Thursday, April 20, 2017

Campaign Promises Disguised As Government Announcements

With all signs pointing towards an election call on April 29th for a likely vote on May 30th, many of those splashy announcements being made by government are really little more than campaign promises stage managed by the full force of Communications Nova Scotia staff and paid for by your tax dollars

Whether the announcements have merit is of little importance. Most are little more than promises that will only occur if the Liberals are elected to a majority and introduce the same budget after the election which they plan to table on April 27th. Neither of those is guaranteed

The legislature will resume on April 25th, two days later the budget will be introduced. Most Nova Scotians already understand it will be an election budget. The farewell party for the outgoing Lieutenant Governor has been scheduled for Friday at the legislature at 2:00pm (his departure is not related to the election but you can’t really have the - private - farewell celebration with MLAs during an election).

The provincial budget requires no more or less than 40 hours of debate (80 actually as two rooms run concurrently). The maximum hours that can be spent on the budget are four a day, excluding opposition day (Wednesday). So it takes 10 days after the analysis of the budget begins before a vote can happen. 

Premier McNeil famously once said Nova Scotians should not go to the polls without the Auditor General doing an audit of the books. That was as impractical when he blurted it out as it is now, but if (as expected) an election is called before the elected members of the legislature can scrutinize the budget proposed by government, then the budget will be worth little more than the paper it will be written on. It will remain untested by the legislature, and as an un-passed budget, any of the announcements being made now (such as the changes to the small business tax) are nothing more than campaign promises.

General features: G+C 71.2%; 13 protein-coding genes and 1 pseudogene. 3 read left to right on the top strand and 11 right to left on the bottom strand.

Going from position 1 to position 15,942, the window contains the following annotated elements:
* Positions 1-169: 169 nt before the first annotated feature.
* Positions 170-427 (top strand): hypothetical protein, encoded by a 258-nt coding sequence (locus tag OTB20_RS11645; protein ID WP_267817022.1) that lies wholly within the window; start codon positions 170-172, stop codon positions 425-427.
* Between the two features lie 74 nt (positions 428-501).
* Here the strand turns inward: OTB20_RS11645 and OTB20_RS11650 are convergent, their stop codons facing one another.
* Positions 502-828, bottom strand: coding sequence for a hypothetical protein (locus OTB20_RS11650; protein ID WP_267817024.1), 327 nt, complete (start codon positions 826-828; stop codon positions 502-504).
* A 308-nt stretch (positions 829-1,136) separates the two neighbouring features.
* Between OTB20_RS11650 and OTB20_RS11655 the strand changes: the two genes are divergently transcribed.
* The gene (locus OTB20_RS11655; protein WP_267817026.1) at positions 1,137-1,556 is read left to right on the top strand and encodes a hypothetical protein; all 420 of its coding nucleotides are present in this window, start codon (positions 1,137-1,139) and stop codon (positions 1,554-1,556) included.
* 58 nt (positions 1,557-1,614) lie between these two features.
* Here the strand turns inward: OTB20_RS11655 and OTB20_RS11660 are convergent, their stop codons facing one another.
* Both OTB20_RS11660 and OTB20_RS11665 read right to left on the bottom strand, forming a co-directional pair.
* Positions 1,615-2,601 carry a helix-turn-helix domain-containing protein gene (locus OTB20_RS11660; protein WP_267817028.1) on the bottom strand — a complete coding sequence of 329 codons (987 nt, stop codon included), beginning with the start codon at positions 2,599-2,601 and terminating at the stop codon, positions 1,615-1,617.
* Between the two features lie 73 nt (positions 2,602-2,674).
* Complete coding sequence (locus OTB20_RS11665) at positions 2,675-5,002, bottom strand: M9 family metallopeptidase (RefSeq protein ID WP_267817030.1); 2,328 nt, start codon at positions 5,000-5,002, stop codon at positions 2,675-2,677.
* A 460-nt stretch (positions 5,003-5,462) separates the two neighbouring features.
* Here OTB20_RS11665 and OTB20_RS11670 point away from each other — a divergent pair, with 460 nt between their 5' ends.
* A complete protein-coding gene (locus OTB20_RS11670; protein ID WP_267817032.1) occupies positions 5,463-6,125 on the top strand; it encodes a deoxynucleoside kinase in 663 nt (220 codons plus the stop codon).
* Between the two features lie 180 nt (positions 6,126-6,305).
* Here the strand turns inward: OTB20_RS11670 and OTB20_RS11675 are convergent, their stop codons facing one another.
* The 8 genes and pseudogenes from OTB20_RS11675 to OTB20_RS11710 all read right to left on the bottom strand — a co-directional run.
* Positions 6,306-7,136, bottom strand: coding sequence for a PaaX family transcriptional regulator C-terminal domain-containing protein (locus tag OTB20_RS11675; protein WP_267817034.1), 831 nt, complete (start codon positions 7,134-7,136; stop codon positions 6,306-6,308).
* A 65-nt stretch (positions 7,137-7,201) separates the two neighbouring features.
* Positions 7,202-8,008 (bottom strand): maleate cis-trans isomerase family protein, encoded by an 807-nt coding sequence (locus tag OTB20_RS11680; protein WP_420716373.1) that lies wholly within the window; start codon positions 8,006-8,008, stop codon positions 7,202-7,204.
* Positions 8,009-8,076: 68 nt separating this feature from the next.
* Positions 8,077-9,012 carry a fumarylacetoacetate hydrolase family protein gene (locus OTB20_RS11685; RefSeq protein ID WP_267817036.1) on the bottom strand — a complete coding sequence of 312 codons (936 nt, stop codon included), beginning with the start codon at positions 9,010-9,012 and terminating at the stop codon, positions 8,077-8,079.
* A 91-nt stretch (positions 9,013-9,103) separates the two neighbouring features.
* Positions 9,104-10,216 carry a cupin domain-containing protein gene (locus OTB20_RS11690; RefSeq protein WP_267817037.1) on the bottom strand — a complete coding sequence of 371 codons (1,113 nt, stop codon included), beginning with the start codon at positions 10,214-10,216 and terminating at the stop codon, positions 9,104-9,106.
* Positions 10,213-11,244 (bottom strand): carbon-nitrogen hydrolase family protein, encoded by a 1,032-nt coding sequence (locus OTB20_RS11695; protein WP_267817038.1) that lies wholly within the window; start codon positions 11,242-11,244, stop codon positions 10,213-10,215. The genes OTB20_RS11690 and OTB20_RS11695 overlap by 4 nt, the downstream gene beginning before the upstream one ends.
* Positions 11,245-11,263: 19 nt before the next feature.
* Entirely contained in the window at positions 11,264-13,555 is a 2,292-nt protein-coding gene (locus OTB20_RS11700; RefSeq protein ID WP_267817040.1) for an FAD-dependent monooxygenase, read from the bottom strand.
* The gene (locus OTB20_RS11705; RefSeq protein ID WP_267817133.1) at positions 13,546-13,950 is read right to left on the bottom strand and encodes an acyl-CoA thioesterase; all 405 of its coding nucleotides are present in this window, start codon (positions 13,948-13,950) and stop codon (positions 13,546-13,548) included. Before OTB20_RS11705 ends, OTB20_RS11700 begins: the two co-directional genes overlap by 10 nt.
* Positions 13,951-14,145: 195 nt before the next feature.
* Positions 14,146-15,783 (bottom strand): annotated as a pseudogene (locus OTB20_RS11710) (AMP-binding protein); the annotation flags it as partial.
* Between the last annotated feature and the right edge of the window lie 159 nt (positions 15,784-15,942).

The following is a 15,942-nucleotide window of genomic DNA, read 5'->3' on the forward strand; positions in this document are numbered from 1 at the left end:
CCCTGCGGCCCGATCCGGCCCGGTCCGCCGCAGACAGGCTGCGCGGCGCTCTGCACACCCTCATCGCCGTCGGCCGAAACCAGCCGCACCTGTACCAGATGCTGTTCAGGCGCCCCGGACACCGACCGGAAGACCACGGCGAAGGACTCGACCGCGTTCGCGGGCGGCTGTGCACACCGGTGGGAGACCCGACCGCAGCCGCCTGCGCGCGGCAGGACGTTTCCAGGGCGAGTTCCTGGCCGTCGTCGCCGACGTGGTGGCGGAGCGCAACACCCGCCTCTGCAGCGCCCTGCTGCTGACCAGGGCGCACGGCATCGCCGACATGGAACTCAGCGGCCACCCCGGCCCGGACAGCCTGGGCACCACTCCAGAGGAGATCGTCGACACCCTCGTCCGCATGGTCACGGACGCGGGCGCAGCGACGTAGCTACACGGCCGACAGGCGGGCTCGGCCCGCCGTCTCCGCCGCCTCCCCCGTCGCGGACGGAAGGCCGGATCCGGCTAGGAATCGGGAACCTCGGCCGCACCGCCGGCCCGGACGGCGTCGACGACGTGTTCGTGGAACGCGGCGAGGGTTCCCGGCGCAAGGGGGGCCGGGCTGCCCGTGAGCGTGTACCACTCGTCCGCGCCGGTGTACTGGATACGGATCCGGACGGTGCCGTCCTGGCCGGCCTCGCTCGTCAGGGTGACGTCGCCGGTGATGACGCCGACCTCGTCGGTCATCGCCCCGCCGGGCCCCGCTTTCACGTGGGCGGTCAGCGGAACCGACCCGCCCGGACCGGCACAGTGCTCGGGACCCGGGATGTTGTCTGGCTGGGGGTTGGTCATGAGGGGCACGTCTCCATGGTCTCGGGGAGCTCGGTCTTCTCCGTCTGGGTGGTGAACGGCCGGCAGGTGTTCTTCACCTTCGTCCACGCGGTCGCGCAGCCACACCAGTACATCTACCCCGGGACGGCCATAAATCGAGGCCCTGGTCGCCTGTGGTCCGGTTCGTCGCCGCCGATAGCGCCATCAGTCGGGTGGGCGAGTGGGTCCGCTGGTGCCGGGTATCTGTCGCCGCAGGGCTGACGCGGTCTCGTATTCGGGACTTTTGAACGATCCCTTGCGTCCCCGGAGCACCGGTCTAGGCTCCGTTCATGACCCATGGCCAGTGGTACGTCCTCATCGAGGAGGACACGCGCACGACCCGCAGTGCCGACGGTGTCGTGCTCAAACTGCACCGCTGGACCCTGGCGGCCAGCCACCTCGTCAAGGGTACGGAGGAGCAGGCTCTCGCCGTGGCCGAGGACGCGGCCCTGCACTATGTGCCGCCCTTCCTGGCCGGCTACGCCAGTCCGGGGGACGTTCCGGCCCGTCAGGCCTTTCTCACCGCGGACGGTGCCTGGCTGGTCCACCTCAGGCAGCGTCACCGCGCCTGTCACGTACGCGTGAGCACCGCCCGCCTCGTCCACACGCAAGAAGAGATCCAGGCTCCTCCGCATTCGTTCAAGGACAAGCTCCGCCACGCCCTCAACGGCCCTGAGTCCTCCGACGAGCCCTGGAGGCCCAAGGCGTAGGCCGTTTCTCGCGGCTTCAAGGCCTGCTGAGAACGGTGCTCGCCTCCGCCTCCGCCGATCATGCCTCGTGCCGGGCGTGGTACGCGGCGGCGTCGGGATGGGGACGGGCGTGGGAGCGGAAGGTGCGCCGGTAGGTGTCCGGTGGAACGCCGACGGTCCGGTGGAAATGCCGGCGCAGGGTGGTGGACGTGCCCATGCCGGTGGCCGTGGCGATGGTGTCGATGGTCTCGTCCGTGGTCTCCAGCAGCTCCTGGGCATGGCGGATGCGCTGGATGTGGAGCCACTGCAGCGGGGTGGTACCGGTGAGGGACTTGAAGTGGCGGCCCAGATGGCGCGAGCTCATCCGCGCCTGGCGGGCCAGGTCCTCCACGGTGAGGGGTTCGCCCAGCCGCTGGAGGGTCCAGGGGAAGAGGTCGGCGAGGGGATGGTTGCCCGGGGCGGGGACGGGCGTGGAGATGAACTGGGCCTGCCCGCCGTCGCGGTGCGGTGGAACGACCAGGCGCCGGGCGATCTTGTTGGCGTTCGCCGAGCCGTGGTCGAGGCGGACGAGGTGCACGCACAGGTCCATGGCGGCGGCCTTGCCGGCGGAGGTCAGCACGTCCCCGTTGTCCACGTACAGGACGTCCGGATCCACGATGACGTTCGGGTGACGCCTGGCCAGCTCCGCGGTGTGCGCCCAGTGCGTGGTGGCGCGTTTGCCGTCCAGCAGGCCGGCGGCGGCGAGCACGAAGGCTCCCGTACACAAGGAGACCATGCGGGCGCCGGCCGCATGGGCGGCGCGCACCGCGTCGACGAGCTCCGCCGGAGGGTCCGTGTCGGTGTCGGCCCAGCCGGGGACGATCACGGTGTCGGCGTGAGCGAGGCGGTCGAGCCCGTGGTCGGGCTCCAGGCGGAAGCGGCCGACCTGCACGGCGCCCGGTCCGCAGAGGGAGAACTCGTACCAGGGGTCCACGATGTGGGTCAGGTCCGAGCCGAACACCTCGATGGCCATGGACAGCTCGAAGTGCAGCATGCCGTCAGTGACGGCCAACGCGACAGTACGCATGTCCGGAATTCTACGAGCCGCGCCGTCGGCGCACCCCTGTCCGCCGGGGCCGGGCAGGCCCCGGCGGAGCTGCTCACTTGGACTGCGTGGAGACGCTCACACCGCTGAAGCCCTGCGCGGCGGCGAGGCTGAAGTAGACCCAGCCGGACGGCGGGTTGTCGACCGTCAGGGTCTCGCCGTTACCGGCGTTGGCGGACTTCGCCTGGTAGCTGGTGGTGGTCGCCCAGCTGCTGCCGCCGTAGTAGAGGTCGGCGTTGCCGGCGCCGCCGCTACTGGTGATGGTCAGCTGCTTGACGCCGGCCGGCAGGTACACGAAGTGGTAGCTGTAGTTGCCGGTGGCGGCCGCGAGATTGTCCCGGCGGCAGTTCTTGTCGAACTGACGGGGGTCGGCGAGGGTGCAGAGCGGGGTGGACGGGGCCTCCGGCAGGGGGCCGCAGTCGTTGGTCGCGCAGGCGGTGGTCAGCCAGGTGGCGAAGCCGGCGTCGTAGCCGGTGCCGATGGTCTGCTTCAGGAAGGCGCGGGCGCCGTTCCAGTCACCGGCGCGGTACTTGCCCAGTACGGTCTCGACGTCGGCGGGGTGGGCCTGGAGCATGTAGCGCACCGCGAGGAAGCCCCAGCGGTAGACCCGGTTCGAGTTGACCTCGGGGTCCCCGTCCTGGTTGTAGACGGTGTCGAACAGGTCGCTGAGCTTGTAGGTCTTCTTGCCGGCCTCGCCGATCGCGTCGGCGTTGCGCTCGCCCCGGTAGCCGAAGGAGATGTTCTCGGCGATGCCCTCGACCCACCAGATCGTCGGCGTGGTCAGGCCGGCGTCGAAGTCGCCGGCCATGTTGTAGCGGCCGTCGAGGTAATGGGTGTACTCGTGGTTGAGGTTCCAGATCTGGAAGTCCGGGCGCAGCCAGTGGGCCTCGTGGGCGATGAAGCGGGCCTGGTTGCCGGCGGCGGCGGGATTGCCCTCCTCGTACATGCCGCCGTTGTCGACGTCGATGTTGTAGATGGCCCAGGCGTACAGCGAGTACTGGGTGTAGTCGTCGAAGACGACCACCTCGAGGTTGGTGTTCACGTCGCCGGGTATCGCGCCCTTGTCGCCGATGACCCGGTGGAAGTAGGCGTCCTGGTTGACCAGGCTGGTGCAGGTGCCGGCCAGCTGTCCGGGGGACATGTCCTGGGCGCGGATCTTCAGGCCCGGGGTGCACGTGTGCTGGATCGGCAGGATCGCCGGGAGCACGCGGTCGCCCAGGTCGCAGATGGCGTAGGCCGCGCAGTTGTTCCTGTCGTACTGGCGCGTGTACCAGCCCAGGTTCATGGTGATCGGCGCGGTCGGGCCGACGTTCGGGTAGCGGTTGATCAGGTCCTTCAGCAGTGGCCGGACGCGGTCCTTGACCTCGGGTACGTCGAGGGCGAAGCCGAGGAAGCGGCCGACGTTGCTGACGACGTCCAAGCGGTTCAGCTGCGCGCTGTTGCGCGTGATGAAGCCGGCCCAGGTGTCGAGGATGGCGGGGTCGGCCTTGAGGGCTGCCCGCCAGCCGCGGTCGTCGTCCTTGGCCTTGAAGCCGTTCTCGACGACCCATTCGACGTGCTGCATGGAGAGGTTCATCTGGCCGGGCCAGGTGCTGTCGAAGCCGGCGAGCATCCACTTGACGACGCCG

Of course, the budget not being passed has impacts. Departments are limited in what they can spend the programs they can launch. Many organizations which rely on funding outside core departmental budgets are already waiting on funding commitments due to the late introduction of the budget. An April 29th election call means no budget until sometime in summer. For some organizations who have been told to wait and see what departmental budgets will be before hearing about funding, it may simply be too late for work this year.

Then there is legislation. Justice Minister Diana Whalen has said she wants to see the Accessibility Bill passed, and yet, unless rushed through Committee of the Whole House and third reading, it would not see meaningful debate and public examination of the changes government brings forth. No doubt government will bully opposition parties into pushing it through, but what about those citizens who would like to reach out to MLAs and comment on the newly revised act before it is passed? 

Municipal Affairs Minister Zach Churchill has promised municipal expense legislation. With an election call this will die, along with other bills, and it will become impossible to implement it this year even if it is passed in a shortened summer budget session.

If government is hell bent on calling an election (as it seems they obviously are as they are ignoring the minority riding issue) the respectful thing to Nova Scotians would be to ensure the budget is scrutinized by the legislature before dropping the writ. There is time to finish the budget debate and hold an election before July. Frankly, if the government doesn’t want their budget scrutinized we may as well assume there is something they want to remain hidden among it’s pages until after an election.